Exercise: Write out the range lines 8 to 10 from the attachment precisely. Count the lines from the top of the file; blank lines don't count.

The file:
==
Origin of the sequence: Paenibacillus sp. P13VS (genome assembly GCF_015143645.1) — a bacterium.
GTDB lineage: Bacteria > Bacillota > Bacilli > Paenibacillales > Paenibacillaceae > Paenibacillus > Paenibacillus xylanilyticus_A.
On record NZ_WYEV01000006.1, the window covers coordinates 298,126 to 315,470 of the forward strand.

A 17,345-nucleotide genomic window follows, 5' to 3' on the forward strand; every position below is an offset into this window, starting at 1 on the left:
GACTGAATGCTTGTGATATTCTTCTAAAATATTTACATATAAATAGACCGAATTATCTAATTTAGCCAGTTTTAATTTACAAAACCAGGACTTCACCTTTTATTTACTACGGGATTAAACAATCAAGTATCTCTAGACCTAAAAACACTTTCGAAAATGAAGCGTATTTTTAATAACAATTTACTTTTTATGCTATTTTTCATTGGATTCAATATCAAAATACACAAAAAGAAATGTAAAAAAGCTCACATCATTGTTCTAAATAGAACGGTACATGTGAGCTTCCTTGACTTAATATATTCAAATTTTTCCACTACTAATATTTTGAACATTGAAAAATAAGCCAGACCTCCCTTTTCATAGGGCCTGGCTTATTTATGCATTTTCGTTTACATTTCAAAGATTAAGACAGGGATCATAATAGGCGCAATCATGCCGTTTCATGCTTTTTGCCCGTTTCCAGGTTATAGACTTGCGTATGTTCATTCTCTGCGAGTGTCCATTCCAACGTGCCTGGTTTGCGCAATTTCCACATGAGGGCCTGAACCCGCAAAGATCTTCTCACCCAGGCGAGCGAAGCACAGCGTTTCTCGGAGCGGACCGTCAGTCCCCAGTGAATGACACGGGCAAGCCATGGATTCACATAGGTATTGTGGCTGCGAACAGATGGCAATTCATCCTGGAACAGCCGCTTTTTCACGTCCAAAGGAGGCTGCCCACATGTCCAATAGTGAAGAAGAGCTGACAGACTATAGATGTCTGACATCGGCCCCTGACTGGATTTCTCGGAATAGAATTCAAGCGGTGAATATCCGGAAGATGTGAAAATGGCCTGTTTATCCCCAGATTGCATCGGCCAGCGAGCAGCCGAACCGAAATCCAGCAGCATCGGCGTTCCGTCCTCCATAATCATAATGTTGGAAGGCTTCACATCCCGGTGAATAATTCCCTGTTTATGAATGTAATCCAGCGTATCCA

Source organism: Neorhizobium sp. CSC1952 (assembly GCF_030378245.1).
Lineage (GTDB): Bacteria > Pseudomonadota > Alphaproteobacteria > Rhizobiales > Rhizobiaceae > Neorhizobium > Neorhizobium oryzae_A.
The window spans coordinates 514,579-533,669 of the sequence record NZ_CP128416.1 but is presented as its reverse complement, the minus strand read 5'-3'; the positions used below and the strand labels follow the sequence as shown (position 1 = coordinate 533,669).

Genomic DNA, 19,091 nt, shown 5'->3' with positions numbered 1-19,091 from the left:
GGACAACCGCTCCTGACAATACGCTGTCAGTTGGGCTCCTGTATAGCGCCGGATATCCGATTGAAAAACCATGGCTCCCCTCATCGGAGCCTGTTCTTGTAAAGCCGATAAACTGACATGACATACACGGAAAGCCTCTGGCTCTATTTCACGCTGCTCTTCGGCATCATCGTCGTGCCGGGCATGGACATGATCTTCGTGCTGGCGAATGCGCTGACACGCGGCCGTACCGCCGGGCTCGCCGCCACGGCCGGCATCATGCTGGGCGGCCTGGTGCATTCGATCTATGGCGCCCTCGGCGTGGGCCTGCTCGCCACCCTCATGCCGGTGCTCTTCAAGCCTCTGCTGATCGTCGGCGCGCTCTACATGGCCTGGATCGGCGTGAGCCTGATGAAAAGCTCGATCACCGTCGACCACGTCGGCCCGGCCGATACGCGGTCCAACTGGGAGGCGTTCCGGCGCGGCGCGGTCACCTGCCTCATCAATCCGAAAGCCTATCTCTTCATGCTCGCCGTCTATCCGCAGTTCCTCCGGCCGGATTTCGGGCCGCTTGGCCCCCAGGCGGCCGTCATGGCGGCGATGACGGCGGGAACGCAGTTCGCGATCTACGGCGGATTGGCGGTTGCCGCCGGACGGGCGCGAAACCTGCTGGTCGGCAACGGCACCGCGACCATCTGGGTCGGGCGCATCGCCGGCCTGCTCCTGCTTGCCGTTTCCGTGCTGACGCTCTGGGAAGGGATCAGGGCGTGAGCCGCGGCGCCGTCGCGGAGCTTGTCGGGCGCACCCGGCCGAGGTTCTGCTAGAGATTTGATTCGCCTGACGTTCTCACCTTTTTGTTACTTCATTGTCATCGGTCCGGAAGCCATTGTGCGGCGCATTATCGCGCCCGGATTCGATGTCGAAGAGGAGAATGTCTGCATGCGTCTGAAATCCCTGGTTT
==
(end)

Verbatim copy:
The window spans coordinates 514,579-533,669 of the sequence record NZ_CP128416.1 but is presented as its reverse complement, the minus strand read 5'-3'; the positions used below and the strand labels follow the sequence as shown (position 1 = coordinate 533,669).

Genomic DNA, 19,091 nt, shown 5'->3' with positions numbered 1-19,091 from the left:
GGACAACCGCTCCTGACAATACGCTGTCAGTTGGGCTCCTGTATAGCGCCGGATATCCGATTGAAAAACCATGGCTCCCCTCATCGGAGCCTGTTCTTGTAAAGCCGATAAACTGACATGACATACACGGAAAGCCTCTGGCTCTATTTCACGCTGCTCTTCGGCATCATCGTCGTGCCGGGCATGGACATGATCTTCGTGCTGGCGAATGCGCTGACACGCGGCCGTACCGCCGGGCTCGCCGCCACGGCCGGCATCATGCTGGGCGGCCTGGTGCATTCGATCTATGGCGCCCTCGGCGTGGGCCTGCTCGCCACCCTCATGCCGGTGCTCTTCAAGCCTCTGCTGATCGTCGGCGCGCTCTACATGGCCTGGATCGGCGTGAGCCTGATGAAAAGCTCGATCACCGTCGACCACGTCGGCCCGGCCGATACGCGGTCCAACTGGGAGGCGTTCCGGCGCGGCGCGGTCACCTGCCTCATCAATCCGAAAGCCTATCTCTTCATGCTCGCCGTCTATCCGCAGTTCCTCCGGCCGGATTTCGGGCCGCTTGGCCCCCAGGCGGCCGTCATGGCGGCGATGACGGCGGGAACGCAGTTCGCGATCTACGGCGGATTGGCGGTTGCCGCCGGACGGGCGCGAAACCTGCTGGTCGGCAACGGCACCGCGACCATCTGGGTCGGGCGCATCGCCGGCCTGCTCCTGCTTGCCGTTTCCGTGCTGACGCTCTGGGAAGGGATCAGGGCGTGAGCCGCGGCGCCGTCGCGGAGCTTGTCGGGCGCACCCGGCCGAGGTTCTGCTAGAGATTTGATTCGCCTGACGTTCTCACCTTTTTGTTACTTCATTGTCATCGGTCCGGAAGCCATTGTGCGGCGCATTATCGCGCCCGGATTCGATGTCGAAGAGGAGAATGTCTGCATGCGTCTGAAATCCCTGGTTT